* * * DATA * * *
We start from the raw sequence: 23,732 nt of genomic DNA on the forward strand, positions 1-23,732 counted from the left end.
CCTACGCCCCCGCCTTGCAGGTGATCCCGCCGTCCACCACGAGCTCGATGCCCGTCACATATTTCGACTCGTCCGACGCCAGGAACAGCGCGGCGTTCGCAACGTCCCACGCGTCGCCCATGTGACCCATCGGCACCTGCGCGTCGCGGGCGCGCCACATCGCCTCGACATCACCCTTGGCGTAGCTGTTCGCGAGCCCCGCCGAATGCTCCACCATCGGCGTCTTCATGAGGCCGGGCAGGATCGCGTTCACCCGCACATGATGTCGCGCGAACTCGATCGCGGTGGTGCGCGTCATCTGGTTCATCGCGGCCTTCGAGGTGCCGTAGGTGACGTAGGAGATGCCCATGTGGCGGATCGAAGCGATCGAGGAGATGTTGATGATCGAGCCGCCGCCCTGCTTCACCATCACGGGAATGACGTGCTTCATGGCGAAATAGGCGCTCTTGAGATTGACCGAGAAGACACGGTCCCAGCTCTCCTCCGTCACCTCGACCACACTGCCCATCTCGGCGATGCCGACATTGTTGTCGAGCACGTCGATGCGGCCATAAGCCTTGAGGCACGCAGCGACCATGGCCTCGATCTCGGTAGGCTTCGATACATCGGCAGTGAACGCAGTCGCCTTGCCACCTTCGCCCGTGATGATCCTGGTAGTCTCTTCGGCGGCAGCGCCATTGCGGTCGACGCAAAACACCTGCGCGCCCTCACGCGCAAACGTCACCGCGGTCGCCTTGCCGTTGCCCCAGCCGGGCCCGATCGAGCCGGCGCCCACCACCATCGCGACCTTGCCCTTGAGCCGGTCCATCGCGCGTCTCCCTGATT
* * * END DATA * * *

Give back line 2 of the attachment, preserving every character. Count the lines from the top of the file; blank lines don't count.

CCTACGCCCCCGCCTTGCAGGTGATCCCGCCGTCCACCACGAGCTCGATGCCCGTCACATATTTCGACTCGTCCGACGCCAGGAACAGCGCGGCGTTCGCAACGTCCCACGCGTCGCCCATGTGACCCATCGGCACCTGCGCGTCGCGGGCGCGCCACATCGCCTCGACATCACCCTTGGCGTAGCTGTTCGCGAGCCCCGCCGAATGCTCCACCATCGGCGTCTTCATGAGGCCGGGCAGGATCGCGTTCACCCGCACATGATGTCGCGCGAACTCGATCGCGGTGGTGCGCGTCATCTGGTTCATCGCGGCCTTCGAGGTGCCGTAGGTGACGTAGGAGATGCCCATGTGGCGGATCGAAGCGATCGAGGAGATGTTGATGATCGAGCCGCCGCCCTGCTTCACCATCACGGGAATGACGTGCTTCATGGCGAAATAGGCGCTCTTGAGATTGACCGAGAAGACACGGTCCCAGCTCTCCTCCGTCACCTCGACCACACTGCCCATCTCGGCGATGCCGACATTGTTGTCGAGCACGTCGATGCGGCCATAAGCCTTGAGGCACGCAGCGACCATGGCCTCGATCTCGGTAGGCTTCGATACATCGGCAGTGAACGCAGTCGCCTTGCCACCTTCGCCCGTGATGATCCTGGTAGTCTCTTCGGCGGCAGCGCCATTGCGGTCGACGCAAAACACCTGCGCGCCCTCACGCGCAAACGTCACCGCGGTCGCCTTGCCGTTGCCCCAGCCGGGCCCGATCGAGCCGGCGCCCACCACCATCGCGACCTTGCCCTTGAGCCGGTCCATCGCGCGTCTCCCTGATT